Sunday, March 22, 2009

Taking back our Quiet Sport

This is on my mind. How do we help our sport carry forward in the vein it's meant too? Is that possible, can we keep our casts true-blue? Do we let advertisement push us into that next purchase. Or do we make choices bassed upon a real need?

So many questions, more questions than answers.

Sorry to pick on William Joseph, but if their R&D folks actually fish, I would be suprised. I'm astonished at the amount of new product that company puts out. Think about product developement from a desgin perspective, just for a second. If you replace a model of chest-pack every year with a new line, what does that say about the life expectancy of your product?

I bet the average guy doesn't make it out past twenty trips per year. Not trying to knock anyone, any day on the water is a good day in my book. More so, trying to make a point about quality control going into the companies making gear for us.

What does it say about a company who knows, better than my guess of twenty days per year, that makes a product they replace every year?

Would you make gear to last, use materials that are strong, and processes that stand up: If you knew you had an new product due out in six months?

This is just one slice of the thoughts I've had lately. Seeing our banks under the microscope, as of late, makes me think the problem is larger, indicative of society as a whole, not just financial companies..

When did we stop accepting, the best from our own? Seems we lost the right as consumers to demand it and it's been so long we've forgotten that we deserve it.


Big Hoss said...

Great article.

Cutthroat Stalker said...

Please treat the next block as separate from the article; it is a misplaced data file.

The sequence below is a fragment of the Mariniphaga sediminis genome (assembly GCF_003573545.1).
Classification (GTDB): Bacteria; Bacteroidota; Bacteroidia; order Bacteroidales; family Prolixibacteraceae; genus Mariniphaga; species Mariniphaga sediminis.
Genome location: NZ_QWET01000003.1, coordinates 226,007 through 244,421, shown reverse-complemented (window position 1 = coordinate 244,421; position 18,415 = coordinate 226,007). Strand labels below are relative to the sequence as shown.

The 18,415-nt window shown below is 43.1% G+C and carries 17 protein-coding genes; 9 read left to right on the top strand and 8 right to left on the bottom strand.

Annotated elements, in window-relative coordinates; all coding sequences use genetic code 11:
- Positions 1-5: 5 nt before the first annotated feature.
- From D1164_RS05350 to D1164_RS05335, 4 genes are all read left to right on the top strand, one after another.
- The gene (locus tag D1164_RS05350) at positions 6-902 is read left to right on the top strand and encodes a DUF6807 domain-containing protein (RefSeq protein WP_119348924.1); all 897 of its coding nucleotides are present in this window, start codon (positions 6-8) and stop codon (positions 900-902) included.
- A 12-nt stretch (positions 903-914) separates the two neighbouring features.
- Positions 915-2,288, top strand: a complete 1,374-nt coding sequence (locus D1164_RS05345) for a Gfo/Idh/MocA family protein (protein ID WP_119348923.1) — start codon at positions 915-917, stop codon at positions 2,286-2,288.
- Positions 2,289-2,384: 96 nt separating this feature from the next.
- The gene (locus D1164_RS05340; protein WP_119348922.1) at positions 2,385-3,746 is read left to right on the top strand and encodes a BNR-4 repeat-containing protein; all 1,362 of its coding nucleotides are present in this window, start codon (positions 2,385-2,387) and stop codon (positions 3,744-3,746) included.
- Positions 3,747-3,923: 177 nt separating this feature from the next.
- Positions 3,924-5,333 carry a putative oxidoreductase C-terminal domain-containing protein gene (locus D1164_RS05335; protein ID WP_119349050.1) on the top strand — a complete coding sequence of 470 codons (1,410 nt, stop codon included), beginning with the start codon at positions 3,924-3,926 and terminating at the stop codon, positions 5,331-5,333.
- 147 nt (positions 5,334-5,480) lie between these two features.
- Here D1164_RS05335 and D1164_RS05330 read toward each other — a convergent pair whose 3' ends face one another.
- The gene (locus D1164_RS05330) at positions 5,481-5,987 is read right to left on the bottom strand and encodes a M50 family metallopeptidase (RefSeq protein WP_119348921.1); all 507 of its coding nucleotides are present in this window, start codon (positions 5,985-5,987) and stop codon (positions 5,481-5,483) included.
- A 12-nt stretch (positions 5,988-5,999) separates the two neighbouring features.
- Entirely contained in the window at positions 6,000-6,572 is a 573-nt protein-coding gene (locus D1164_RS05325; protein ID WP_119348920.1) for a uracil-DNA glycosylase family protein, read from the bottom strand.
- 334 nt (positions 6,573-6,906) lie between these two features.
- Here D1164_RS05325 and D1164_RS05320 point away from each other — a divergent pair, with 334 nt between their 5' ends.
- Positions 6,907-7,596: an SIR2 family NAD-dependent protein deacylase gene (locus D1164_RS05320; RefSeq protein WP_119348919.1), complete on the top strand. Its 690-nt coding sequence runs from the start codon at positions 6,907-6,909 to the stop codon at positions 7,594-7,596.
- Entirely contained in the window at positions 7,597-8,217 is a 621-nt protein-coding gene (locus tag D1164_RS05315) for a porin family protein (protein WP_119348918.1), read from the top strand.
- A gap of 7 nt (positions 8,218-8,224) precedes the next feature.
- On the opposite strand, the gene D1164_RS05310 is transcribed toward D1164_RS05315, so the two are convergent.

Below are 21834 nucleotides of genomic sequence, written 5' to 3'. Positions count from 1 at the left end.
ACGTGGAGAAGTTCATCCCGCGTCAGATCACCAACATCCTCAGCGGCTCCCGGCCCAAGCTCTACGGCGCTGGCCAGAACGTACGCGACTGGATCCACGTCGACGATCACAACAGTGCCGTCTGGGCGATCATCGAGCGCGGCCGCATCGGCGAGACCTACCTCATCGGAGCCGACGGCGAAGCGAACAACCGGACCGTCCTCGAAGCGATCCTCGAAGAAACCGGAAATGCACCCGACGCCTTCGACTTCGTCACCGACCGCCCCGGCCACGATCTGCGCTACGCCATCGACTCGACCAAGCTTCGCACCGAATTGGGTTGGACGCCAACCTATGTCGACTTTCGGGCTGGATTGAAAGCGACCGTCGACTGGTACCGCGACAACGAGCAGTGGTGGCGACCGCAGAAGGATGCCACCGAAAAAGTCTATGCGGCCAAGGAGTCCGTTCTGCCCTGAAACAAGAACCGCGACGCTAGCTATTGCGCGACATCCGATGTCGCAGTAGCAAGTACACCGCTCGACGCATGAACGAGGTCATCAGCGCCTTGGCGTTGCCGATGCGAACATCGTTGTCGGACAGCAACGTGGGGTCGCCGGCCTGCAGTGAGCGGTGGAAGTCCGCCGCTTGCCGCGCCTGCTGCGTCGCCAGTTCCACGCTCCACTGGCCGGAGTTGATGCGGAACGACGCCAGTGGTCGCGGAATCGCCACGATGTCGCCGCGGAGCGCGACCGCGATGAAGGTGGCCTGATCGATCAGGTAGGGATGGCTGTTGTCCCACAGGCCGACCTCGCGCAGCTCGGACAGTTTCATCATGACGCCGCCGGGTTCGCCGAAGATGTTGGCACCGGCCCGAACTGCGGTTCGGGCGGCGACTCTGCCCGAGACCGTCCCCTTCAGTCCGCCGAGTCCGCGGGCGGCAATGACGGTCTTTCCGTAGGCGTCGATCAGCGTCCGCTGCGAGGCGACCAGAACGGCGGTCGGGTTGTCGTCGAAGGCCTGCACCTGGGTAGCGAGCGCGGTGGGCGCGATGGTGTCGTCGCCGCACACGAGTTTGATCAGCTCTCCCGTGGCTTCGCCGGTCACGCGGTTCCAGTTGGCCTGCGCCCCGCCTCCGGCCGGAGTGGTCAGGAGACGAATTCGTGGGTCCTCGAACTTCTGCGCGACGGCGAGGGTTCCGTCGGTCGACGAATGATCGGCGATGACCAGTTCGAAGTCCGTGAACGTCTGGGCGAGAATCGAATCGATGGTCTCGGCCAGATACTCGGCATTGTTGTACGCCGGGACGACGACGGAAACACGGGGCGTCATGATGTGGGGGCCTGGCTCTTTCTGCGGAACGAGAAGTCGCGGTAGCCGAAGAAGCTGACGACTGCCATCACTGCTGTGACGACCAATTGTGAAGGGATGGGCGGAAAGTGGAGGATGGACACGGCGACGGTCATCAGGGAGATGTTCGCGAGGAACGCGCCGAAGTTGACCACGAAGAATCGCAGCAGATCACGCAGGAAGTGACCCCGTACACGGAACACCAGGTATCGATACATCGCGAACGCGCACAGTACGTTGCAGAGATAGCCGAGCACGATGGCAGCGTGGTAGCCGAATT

First off, stunning photos on your site! Bryan said he had a great time, I can see why.

As for your post, it makes me think of American car manufacturers for so long--make them cheap, we'll make a killing off the parts and labor. Or the current state of affairs when it comes to computer printers--it seems smarter to buy a brand new inkjet printer that comes with ink than it is to replace the ink because you're only spending $20 more for a whole new machine.

We have a "throw-away" society. I'm sure my grandma (who lived through the Great Depression) is rolling over in here grave about now.

It seems to be a pretty typical current business model. Hopeful our current financial struggles help people realize that buying quality stuff the first time, then making it last, is a lot smarter in the long run.

Keep up the great blog work!

-scott c

BG said...

A very needed article... there is a few things that have gone on with WJ in the past. I feel a different approach is currently taken.

R&D is very critical and under utilized in the Ffing market. My gripe is with Simms & Cloudveil, new $500 pair of waders every year, new "gore tex" jackets... and Cloudveil waders don't make it past 15 or so days before falling apart. My current pair of Cloudveil pants (replaced my chest waders with pants!) have started to leak in the seams with under a weeks use. Ffing manufactures need to figure it out, and quick, this isn't snow sports, ffing cannot compete in this seasonal wardrob area. What they can have, is bomber products after years of R&D.

ooops.. ranted a little ; )

flynbird said...

All true! Boycott! Do we need $700 fly rods or $500 waders no. You can catch fish with a $100 just the same and why not buy Hodgeman Waders I know guides that wear them and get a year out of them then they throw them away. Add up the wader price and that is 3 years worth of waders for the price of a pair of Simms that will only last a year. The fact is that alot of fisherman like to show off their "high-end gear" to everyone on the water. (These are probably the same fellas that fish right beside you when the rest off the river is empty.) Makes you wonder why they out there. I say just fish hard and leave the river looking cleaner than when you showed up and don't wear about how our gear looks or what brand is stamped to it. P.S. The photos on this blog are amazing! Nice work!